Home | Motoring in Australia | 1960s | Lamborghini Miura - 1965

Motoring: Lamborghini Miura - 1965

The mid-engined Miura was responsible for putting Italian tractor manufacturer Ferruccio Lamborghini on the map as a serious sports/exotic car maker. The term 'supercar' was in fact coined to describe the Muria, and is now applied to any ultra-high-end "exotic" automobile whose performance is superior to that of its contemporaries. The Muria's styling is both stunning and classically proportioned. The car is so well proportioned it is actually much smaller than it looks in photographs - the roofline in fact barely comes up to your belt.

Thanks to its astonishing shape which skews scale and perspective, the car looks impossibly long, low and wide, though in reality it is nowhere near as big as it appears in photographs. For many, the Miura is the sexiest car ever made, as evidenced by the fact that examples of it still turn heads whenever they are seen, which is rare these days as they have become highly sought after collector's items.

The Miura chassis was first shown at the 1965 Turin Auto Show. The setup was revolutionary for the time, as it consisted of a platform chassis made from sheet steel and drilled wherever possible for lightness. Additionally, the mid-mounted V12 engine, (originally designed by Giotto Bizzarrini for the first front engined Lamborghini, the 350GT), had been reconfigured by Giampaolo Dallara, Paolo Stanzini and New Zealander, Bob Wallace in such a way that the engine block, crankcase, transmission and differential housings were all incorporated into a single alloy casting. Although never intended to be a production car, the chassis attracted so much attention that Lamborghini was forced to further develop the concept and initiate production.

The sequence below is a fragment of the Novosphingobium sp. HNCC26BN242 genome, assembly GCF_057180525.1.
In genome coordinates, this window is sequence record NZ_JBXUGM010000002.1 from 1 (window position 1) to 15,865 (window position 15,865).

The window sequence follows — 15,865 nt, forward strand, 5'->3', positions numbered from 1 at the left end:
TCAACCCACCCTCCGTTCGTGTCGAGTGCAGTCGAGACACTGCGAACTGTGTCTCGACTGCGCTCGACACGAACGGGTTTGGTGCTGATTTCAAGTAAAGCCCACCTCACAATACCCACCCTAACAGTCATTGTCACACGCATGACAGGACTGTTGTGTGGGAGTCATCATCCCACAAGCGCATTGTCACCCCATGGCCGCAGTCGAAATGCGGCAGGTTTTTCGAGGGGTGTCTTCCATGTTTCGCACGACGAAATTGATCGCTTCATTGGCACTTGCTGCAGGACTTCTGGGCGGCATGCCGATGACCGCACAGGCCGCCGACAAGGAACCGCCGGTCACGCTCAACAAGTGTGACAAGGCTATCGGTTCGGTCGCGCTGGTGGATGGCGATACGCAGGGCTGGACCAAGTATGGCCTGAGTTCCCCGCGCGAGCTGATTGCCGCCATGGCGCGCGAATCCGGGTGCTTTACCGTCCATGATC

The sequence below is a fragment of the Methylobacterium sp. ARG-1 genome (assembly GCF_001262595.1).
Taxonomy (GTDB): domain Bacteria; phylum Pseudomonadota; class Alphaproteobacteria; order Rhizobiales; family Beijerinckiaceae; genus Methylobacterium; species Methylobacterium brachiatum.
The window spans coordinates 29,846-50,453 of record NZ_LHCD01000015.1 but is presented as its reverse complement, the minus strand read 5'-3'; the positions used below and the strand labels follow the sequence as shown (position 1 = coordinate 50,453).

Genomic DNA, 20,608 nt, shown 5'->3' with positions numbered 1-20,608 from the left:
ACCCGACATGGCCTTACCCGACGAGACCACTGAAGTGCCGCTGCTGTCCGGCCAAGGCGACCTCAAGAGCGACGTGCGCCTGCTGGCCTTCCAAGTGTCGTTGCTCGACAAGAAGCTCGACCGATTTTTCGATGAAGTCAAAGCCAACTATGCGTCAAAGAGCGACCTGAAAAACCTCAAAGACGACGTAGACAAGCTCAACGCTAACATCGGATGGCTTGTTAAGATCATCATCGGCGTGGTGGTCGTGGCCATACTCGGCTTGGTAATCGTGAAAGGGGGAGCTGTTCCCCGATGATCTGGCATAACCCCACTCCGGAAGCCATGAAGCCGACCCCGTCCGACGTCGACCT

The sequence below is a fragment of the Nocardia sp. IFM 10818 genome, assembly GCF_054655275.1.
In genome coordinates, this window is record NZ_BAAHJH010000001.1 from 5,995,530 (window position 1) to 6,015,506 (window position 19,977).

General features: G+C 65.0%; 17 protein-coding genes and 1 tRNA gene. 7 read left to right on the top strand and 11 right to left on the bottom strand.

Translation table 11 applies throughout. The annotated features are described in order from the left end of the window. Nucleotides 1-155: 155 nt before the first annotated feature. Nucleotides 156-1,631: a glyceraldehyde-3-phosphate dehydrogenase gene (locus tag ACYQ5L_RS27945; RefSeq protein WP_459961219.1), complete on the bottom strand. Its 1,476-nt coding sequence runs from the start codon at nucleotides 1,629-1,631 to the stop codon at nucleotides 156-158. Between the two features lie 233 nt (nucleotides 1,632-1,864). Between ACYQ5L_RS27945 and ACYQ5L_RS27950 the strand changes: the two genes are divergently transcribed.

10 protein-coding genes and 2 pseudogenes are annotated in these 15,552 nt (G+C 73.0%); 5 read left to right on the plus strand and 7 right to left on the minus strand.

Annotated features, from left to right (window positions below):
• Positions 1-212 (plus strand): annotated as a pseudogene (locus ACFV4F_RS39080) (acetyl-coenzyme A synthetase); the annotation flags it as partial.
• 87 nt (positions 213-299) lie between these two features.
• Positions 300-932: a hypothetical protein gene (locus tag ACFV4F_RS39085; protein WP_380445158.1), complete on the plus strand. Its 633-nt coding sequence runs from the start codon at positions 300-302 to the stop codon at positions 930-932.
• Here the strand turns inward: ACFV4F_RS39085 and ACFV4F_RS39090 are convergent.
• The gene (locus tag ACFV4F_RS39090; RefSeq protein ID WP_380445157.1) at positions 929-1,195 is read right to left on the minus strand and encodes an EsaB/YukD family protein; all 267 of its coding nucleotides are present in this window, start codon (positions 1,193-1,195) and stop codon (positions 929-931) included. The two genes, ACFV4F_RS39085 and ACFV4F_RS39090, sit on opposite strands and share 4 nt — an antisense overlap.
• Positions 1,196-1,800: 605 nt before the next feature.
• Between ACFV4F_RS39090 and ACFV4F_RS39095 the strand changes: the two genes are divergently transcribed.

Bertone was hired to design the body and although Giugiaro did some of the initial design work, it was his successor at Bertone, Marcello Gandini, who is credited as the designer. The Miura was built in 3 series. The first in the series was the P400 with 350 bhp and a top speed of 170 mph. The next model, the P400S had ventilated disc brakes and minor body and cabin upgrades and a thicker sheet steel chassis. The third and final version, the P400SV , had more substantial changes including yet an even thicker gauge steel platform and additional gusseting, a positraction differential and four-link rear suspension, wider wheels which necessitated the rear body to be widened some 4 inches, new taillights and the removal of the iconic "eyelash" headlight surrounds of the previous two models. Horsepower was increased to 385 bhp and the top speed increased to 180 mph accordingly. A total of 764 Miuras were built.

Production numbers for each series:
P400 - 474
P400S - 140
P400SV - 150
The last 50 SV's were different from those that preceeded them. These last cars incorporated a factory installed split sump separating gearbox and engine oils.

Model Type: 2 Door Coupe
Body Designer: Bertone (Marcello Gandini)
Engine: Transverse mounted V12 (3929cc)
Horsepower: 385 bhp at 7850 rpm
Torque: 289 lb at 5500 rpm
Transmission: 5-Speed gearbox
Front- Independent, unequal length A arms, coil springs, telescopic shock absorbers, anti-roll bar
Rear- Independent, unequal length A arms, coil springs, telescopic shock absorbers, anti-roll bar
Top Speed: 180 mph

Phone: 0412 879 698 | Email us
Content © 2017 Australia For Everyone